The ministry subculture says that if you aren’t crazy busy, you aren’t doing ministry properly. This comes with a kind of pastoral peer pressure. You actually feel like a misfit if you have time on your hands. This can easily become a pride issue. And it certainly becomes an identity issue for many pastors. But it can also be a smokescreen. We can hide behind busyness, because we are so horribly impoverished in other areas. In a perverted sense, busyness can “work” for us.
The ministry subculture says that if you aren’t crazy busy, you aren’t doing ministry properly.
Linked with busyness, there exist endless distractions in the modern day: masses of written resources, from blogs to books; countless podcasts; and a seminar for every day of the week. It doesn’t help that we can access all of this with a small, handheld, and portable device. That same device also contains all our correspondences, finances, the news, music, photos, social media, our shopping, and our diaries. But then, similarly to busyness, distraction might work for us. It fills our hours, satisfying the need for busyness.
In sharp contrast, consider Paul’s final written words. Writing from jail, he instructs Timothy, “When you come, bring the cloak that I left with Carpus at Troas, and my scrolls, especially the parchments” (2 Timothy 4:13). What scrolls? Definitely portions of the Old Testament. Possibly also the Targums, Pseudepigrapha, and I have no idea what else. Whatever the case, he had the tiniest fraction of what we have access to. But are our millions of resources always helpful?
When we confuse hard work in pastoral ministry with busyness and activity we’re in big trouble.
Pastor, Keep In Step With The Spirit
Tim Keller was recently asked what he would do differently if he could start his ministry over again. His reply came quickly, “I would pray much more.” Many other senior pastors have echoed this comment. But if he’d prayed much more, he would have done much less. If I was asked that question, my answer would be similar: I would pray and meditate on the scriptures more. And then pray more. What I propose here perhaps goes against current practice in many Christian circles, but especially my own Reformed spaces. I’m not advocating pure rest. I’m talking about a more a contemplative, reflective lifestyle, about calm. I’m talking about—what I consider—a more biblical lifestyle.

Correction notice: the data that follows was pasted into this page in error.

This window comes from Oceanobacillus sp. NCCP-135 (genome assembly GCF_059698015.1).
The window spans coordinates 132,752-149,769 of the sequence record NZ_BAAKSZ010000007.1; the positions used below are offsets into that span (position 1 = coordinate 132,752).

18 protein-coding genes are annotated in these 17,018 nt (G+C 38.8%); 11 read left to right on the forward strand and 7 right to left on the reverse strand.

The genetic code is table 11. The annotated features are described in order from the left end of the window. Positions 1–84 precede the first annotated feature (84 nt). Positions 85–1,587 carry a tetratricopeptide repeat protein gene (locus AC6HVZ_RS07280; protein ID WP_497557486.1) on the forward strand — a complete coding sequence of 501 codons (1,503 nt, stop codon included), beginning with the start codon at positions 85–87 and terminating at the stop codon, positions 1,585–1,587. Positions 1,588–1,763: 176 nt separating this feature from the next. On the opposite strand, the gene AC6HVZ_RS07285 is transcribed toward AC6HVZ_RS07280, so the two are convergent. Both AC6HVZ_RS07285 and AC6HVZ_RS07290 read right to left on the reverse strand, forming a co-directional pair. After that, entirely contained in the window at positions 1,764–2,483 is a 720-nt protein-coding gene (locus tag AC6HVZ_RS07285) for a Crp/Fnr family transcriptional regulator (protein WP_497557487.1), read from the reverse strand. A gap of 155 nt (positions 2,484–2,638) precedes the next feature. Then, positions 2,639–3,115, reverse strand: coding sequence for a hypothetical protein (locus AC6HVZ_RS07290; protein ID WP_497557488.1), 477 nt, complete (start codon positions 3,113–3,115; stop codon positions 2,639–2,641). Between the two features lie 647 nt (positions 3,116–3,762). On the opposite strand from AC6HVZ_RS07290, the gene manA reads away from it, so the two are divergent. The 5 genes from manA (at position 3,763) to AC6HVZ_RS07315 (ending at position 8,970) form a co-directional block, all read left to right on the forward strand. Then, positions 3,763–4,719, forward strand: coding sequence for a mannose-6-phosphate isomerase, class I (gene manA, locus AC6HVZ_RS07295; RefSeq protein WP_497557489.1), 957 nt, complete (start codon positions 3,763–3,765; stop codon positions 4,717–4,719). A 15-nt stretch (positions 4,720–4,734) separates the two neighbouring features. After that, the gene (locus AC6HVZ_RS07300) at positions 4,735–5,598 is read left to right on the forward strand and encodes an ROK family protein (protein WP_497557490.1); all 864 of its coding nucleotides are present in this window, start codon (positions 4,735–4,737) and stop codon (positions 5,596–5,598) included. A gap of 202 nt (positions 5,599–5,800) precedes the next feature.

I’m not advocating pure rest. I’m talking about more calm. A more biblical lifestyle.
Some may say that’s dangerous turf, ‘Watch out for this weird mysticism.’ Nope. Listen to J. I. Packer, a leading theologian from the second half of the 20th century. In his Keep In Step With The Spirit, written in 1984, mind you, Packer says: “We don’t hear much about the inner, experiential life of the believer. The present-day silence on this subject is almost deafening.”
He continues, “The pace and preoccupations of urbanised, mechanised, collectivised, secularised modern life are such that any sort of inner life (apart from the angst of society’s misfits and the casualties of the rat race) is very hard to maintain…To make prayer your priority, as countless Christians of former days did outside as well as inside the monastery, is stupendously difficult in a world that runs you off your feet and won’t let you slow down. If you attempt it today you will certainly seem eccentric to your peers…for today involvement in a stream of programmed activities is decidedly in, and the older ideal of a quiet, contemplative life is decidedly out…The concept of Christian life as sanctified rush and bustle still dominates.”
Busyness, programs, and distractions have risen exponentially since Packer penned these words. That only makes his appeal more urgent.
Spiritually Audit Your Ministry Practice
We need much more than a slight readjustment or tweak. Much ministry practice needs a radical realignment and thoroughgoing change. For, with Packer again, “most of us without realising it are nowadays unbalanced activists, conforming most unhappily to the world around us.”
We have lost our bearings and must rediscover a biblical balance for pastoral ministry.
Of course, it could be argued that the more contemplative, studious, prayerful, meditative life can become a cop out for the lazy pastor. True. But I’m arguing for an apostolic model of hard work, not laziness. We have lost our bearings and must rediscover a biblical balance for pastoral ministry.
William Longstaff’s classic hymn is apt in bringing this post to a close:
Take time to be holy, speak oft with thy Lord;
Abide in Him always, and feed on His Word.
Take time to be holy, the world rushes on;
Spend much time in secret, with Jesus alone.
Take time to be holy, be calm in thy soul,
Each thought and each motive beneath His control.